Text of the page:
In November 2014, the plucky lander Philae touched down on a comet, making headlines worldwide. A hard landing drastically shortened its lifespan, but scientists still gleaned a ton of new information about comets.
Gravity measurements taken by the orbiting Rosetta spacecraft show the body of comet 67 P/Churyumov-Gerasimenko is about 75 percent dust and 25 percent ice all the way through.
On a January morning 10 years ago, tiny pieces of a comet landed on Earth inside of a spacecraft -- and these samples are still teaching us new things about the origins and evolution of our solar system.
A European spacecraft has spotted water ice on the surface of a comet, shedding new light on the formation and evolution of the icy object.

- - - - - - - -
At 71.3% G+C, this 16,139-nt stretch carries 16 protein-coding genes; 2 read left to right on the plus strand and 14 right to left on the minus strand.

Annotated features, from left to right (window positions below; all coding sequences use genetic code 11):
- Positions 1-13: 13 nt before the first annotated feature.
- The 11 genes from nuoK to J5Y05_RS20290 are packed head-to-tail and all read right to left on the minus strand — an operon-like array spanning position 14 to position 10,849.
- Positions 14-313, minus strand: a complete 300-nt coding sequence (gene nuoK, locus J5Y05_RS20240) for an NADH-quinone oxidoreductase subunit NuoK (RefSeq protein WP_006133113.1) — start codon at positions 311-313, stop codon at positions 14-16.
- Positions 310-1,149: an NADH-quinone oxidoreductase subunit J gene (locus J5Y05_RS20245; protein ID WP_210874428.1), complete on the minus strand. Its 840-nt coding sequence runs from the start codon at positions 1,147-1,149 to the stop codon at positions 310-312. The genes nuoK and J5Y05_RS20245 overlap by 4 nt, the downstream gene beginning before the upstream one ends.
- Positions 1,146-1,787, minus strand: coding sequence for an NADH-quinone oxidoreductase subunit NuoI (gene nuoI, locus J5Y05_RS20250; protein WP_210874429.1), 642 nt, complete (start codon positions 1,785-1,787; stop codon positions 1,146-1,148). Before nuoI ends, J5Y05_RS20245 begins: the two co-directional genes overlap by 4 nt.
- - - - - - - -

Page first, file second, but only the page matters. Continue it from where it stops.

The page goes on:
The odds aren’t great. Engineers don’t even know if Philae still has a working receiver and the probe could be covered in dust.
Welcome to 2016, space fans! With a new rover scheduled to land on Mars, a probe launching toward an asteroid, new info on Jupiter, and the Rosetta probe smashing into a comet on purpose, there's much to look forward to.
Astronomers say giant comets dubbed centaurs argue for an expansion of the list of potential hazards to our home planet.
To celebrate the New Year, Comet Catalina will put on a show that will kick 2016 off in astronomical style!
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